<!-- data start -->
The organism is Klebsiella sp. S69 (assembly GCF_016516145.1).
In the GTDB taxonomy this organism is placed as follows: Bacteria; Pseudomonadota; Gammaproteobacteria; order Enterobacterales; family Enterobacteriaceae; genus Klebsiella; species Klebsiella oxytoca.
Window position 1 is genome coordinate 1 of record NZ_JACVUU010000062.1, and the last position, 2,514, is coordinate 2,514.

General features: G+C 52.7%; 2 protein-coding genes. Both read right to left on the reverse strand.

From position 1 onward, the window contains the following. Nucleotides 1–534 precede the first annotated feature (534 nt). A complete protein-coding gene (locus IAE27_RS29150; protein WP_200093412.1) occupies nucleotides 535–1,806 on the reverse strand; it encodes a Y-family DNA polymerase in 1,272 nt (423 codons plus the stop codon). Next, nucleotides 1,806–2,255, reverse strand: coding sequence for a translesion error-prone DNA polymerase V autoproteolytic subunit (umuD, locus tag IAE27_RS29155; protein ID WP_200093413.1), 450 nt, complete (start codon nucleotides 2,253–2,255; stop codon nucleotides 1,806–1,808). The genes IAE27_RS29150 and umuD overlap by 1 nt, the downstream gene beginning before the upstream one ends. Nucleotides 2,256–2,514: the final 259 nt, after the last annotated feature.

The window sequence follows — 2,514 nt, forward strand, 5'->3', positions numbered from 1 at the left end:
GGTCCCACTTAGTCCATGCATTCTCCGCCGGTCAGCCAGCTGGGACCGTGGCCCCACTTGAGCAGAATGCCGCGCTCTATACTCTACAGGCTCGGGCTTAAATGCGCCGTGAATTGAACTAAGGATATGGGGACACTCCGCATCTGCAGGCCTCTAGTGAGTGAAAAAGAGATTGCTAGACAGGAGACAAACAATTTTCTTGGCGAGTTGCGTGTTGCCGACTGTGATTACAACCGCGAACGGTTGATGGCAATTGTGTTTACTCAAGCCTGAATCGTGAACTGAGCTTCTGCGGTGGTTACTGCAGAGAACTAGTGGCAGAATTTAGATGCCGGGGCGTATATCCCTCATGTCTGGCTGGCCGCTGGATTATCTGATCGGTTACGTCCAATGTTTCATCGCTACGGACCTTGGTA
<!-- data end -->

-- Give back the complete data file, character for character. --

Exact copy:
The organism is Klebsiella sp. S69 (assembly GCF_016516145.1).
In the GTDB taxonomy this organism is placed as follows: Bacteria; Pseudomonadota; Gammaproteobacteria; order Enterobacterales; family Enterobacteriaceae; genus Klebsiella; species Klebsiella oxytoca.
Window position 1 is genome coordinate 1 of record NZ_JACVUU010000062.1, and the last position, 2,514, is coordinate 2,514.

General features: G+C 52.7%; 2 protein-coding genes. Both read right to left on the reverse strand.

From position 1 onward, the window contains the following. Nucleotides 1–534 precede the first annotated feature (534 nt). A complete protein-coding gene (locus IAE27_RS29150; protein WP_200093412.1) occupies nucleotides 535–1,806 on the reverse strand; it encodes a Y-family DNA polymerase in 1,272 nt (423 codons plus the stop codon). Next, nucleotides 1,806–2,255, reverse strand: coding sequence for a translesion error-prone DNA polymerase V autoproteolytic subunit (umuD, locus tag IAE27_RS29155; protein ID WP_200093413.1), 450 nt, complete (start codon nucleotides 2,253–2,255; stop codon nucleotides 1,806–1,808). The genes IAE27_RS29150 and umuD overlap by 1 nt, the downstream gene beginning before the upstream one ends. Nucleotides 2,256–2,514: the final 259 nt, after the last annotated feature.

The window sequence follows — 2,514 nt, forward strand, 5'->3', positions numbered from 1 at the left end:
GGTCCCACTTAGTCCATGCATTCTCCGCCGGTCAGCCAGCTGGGACCGTGGCCCCACTTGAGCAGAATGCCGCGCTCTATACTCTACAGGCTCGGGCTTAAATGCGCCGTGAATTGAACTAAGGATATGGGGACACTCCGCATCTGCAGGCCTCTAGTGAGTGAAAAAGAGATTGCTAGACAGGAGACAAACAATTTTCTTGGCGAGTTGCGTGTTGCCGACTGTGATTACAACCGCGAACGGTTGATGGCAATTGTGTTTACTCAAGCCTGAATCGTGAACTGAGCTTCTGCGGTGGTTACTGCAGAGAACTAGTGGCAGAATTTAGATGCCGGGGCGTATATCCCTCATGTCTGGCTGGCCGCTGGATTATCTGATCGGTTACGTCCAATGTTTCATCGCTACGGACCTTGGTA